debate

The debate Friday night was fascinating.

My impression, subtracting my bias for Obama, is that the debate was surprisingly serious and issue-based, and that it was an effective tie. Given Obama’s lead in the polls, this result means it was nothing but good for him.

The body language was just as interesting as what they said aloud. McCain almost never looked at Obama; he acted like he was being pestered by an annoying kid off somewhere to his left. He looked straight forward or straight down constantly. I got the impression this was a deliberate tactic so he would not be tempted to raise his voice or lose his famous temper. It’s possible he is hard of hearing enough to need to turn his ear to Obama to hear him, but that doesn’t explain why McCain wouldn’t look at him even when McCain was the one talking. Obama, on the other hand, constantly sought McCain’s eyes and was practically begging the moderator to respond. He was also visibly taking notes while McCain was speaking. McCain did, also, though it was less noticeable.

As for tactics, McCain’s most visible one was the “Senator Obama just doesn’t seem to understand X,” which he used on over a half-dozen occasions. He also plucked the heartstrings fairly often, though this backfired more than once. I’ve noted some conservative blogs talking about the “bracelet moment” as if it was a serious misstep for Obama, but I remember it quite differently; I barely registered the delay for the soldier’s name, but I definitely noticed the huge difference in what the soldier’s mother asked for. He had no problem recalling that. I’d also note that McCain’s statement about his bracelet seemed a rehearsed commonplace for a policy question on Iraq, something he’s used on the stump many times; Obama’s response was, literally, off-the-cuff.

Obama’s standard argumentative fare was a more formal declaration of stasis: “Senator McCain and I have a fundamental disagreement about X” that was almost left always unanswered by McCain. Also, while McCain’s usual rebuttal was to declare that Obama didn’t understand something, Obama’s replies tended to attack either McCain’s judgment or complicate what McCain presented as a no-brainer.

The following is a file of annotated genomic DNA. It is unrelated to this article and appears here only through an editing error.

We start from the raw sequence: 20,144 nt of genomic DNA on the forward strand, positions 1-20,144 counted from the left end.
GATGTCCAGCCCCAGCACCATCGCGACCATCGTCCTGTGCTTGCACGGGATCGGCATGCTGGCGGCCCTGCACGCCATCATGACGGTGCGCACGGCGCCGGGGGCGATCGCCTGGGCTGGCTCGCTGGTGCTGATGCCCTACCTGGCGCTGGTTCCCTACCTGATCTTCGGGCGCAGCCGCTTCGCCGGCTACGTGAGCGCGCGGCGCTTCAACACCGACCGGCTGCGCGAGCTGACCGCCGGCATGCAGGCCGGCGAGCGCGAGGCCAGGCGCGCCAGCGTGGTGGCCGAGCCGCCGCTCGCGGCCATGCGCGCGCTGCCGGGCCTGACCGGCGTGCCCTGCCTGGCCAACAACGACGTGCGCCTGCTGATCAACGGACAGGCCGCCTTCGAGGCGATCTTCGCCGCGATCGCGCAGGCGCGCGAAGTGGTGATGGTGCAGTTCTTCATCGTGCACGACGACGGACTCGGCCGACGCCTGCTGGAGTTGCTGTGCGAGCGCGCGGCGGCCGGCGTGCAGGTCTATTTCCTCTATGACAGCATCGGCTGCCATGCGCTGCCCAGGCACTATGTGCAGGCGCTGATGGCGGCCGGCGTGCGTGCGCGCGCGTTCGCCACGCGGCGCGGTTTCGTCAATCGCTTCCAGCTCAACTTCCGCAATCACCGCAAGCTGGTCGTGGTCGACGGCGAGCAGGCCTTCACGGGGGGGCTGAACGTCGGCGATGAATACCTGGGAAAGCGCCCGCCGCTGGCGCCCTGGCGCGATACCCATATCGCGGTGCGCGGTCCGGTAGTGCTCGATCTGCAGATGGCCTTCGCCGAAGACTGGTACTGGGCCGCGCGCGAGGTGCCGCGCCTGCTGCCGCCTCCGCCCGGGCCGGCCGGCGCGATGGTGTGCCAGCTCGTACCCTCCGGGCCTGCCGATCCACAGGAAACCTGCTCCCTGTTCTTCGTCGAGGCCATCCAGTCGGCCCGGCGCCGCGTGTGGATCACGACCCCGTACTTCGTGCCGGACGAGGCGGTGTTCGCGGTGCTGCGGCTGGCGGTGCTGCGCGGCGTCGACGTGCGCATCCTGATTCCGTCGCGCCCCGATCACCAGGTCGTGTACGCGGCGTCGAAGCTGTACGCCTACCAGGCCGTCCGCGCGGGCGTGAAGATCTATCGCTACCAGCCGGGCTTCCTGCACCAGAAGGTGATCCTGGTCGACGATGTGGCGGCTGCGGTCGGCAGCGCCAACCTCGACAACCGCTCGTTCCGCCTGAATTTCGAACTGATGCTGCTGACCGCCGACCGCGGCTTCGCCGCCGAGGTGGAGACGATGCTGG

The debate would have been far more interesting if McCain had ever directly responded to Obama and turned any of the moderator’s questions toward an explicitly moral issue – say on why the wishes of McCain’s bracelet-mom take precedence over Obama’s bracelet-mom. But he wasn’t a particualrly philosophical fellow; he insisted on presenting Obama as a man that couldn’t grasp the simplest of political and military concepts – a naive youngster. I’m sure this tactic (or strategy, as McCain likes to say) went well with firm McCain supporters, but independents (and the polling after the debate seems to bear this out) saw two qualified, informed candidates, and this undercut McCain’s argument. Obama isn’t a Quayle; he can’t simply be brushed off.

The same dynamic will be present during the upcoming vice-presidental debate, but Biden will be the one with the option to attack Palin as not understanding basic concepts. Palin’s numbers are already incredibly low, but Biden cannot settle for mere implication, as the expectations for her are already so modest that she could meet them easily if he is not at least somewhat aggressive.

I expect McCain to mix things up in the next debate as what he did this time was largely ineffective; perhaps he will try looking at Obama this time. Having observed Obama for the last year, I doubt his basic approach will vary. He treated McCain much like he did Clinton in the primary debates, evenly and unemotionally, and offering a peace branch of agreement, “I agree with John on this issue,” for every jab. McCain got a TV ad out of Obama’s statements to that effect, but I can’t remember him ever agreeing with Obama in the debate about anything. Who’s the bipartisan maverick, I wonder?

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